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Promoters in legal problems
Confusion over copyright licences may be leading some fete promoters into legal hot water, says CEO of the Copyright Organisation of T&T (Cott) Josh Rudder. Rudder, who was speaking to the media during a press conference at Cott’s Abercromby Street, Port-of-Spain, office, said fly-by-night copyright organisations were confusing promoters.
“Promoters now believe that they have an option and can pay another copyright organisation fees and not pay Cott,” Rudder said. “There is no option. You do not have a choice when it comes to paying a Cott licence.” Rudder said his organisation represented most of the major contributors to the music industry. “We have a membership of over 2,700 authors, composers and publishers,” he said.
Rudder said at any event in Carnival, the music of Cott members would be used and as long as the music is used, promoters needed to get a licence. He said recently the company sent pre-action protocol letters to two event promoters, both arising from their mistaken belief that they could get a cheaper licence from another copyright body.
Yesterday, Cott sent pre-action protocol letters to the promoters of the Sahara cooler fete and Yorke All-inclusive. The issues have since been cleared up. “It stemmed from a misunderstanding with another copyright body telling them they did not have to pay Cott,” he explained. Cott’s attorney Dave McKenzie said the Copyright Act lacked a regulatory framework.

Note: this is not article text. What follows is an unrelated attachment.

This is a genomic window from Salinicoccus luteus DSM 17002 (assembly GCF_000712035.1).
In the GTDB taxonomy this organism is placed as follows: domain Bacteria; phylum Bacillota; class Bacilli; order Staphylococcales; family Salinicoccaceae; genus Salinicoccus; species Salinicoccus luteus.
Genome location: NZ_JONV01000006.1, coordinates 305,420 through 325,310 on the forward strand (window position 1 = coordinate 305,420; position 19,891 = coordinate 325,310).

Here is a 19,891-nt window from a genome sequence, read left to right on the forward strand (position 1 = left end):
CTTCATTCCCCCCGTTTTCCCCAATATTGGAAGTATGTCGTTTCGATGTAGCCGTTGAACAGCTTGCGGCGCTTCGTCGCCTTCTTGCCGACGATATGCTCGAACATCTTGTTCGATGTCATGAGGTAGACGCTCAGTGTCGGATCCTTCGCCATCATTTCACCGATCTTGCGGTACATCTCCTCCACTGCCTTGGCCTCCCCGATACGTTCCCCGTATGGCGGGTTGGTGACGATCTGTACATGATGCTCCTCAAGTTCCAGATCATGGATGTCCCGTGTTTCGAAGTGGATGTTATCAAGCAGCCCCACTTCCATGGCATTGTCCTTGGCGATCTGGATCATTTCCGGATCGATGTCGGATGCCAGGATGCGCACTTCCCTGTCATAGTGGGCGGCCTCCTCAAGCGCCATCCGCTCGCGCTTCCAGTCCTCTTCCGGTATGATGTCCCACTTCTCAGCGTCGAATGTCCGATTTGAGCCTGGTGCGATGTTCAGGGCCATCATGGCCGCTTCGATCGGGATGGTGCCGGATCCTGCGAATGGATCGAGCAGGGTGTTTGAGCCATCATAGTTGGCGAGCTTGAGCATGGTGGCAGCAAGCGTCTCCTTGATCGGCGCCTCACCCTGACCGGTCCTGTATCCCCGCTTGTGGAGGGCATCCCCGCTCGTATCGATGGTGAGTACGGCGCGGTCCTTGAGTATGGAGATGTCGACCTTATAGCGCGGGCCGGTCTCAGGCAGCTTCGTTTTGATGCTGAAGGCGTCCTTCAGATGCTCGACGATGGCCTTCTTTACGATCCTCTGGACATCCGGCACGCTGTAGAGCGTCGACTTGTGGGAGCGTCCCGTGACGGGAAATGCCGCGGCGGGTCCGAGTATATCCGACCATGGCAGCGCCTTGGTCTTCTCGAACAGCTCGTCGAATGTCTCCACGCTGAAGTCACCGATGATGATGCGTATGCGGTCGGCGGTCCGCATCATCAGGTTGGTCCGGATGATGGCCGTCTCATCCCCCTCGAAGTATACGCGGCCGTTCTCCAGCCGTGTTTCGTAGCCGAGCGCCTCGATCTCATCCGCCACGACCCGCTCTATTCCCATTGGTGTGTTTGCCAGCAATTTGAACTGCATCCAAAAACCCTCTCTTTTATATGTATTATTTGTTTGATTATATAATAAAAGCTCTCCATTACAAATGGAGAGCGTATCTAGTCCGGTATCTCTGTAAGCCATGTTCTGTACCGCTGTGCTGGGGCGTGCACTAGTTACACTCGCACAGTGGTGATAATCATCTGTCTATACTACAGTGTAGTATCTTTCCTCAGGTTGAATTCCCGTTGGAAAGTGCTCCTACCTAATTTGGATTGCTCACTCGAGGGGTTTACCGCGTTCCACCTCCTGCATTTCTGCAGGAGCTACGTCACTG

“If on any given Monday morning someone decides to go and register a collection agency with the Ministry of Legal Affairs and decides to approach a promoter, that promoter is faced with two to six organisations. Is he to go out and pay for six licences?” MacKenzie asked.
“Is he to say this organisation is offering a cheap price? As it stands now, the law has made this a sensitive issue. There is no one to ask promoters whose rights they covered with the licences they are getting.” MacKenzie said unless the issues were properly addressed Cott retained the right to take legal action against any promoter who refused to take out a Cott licence, because the rights of Cott members would not be covered.
MacKenzie said they had been advised that Legal Affairs Minister Prakash Ramadhar would invite recommendations from Cott for amendments to the Copyright Act.
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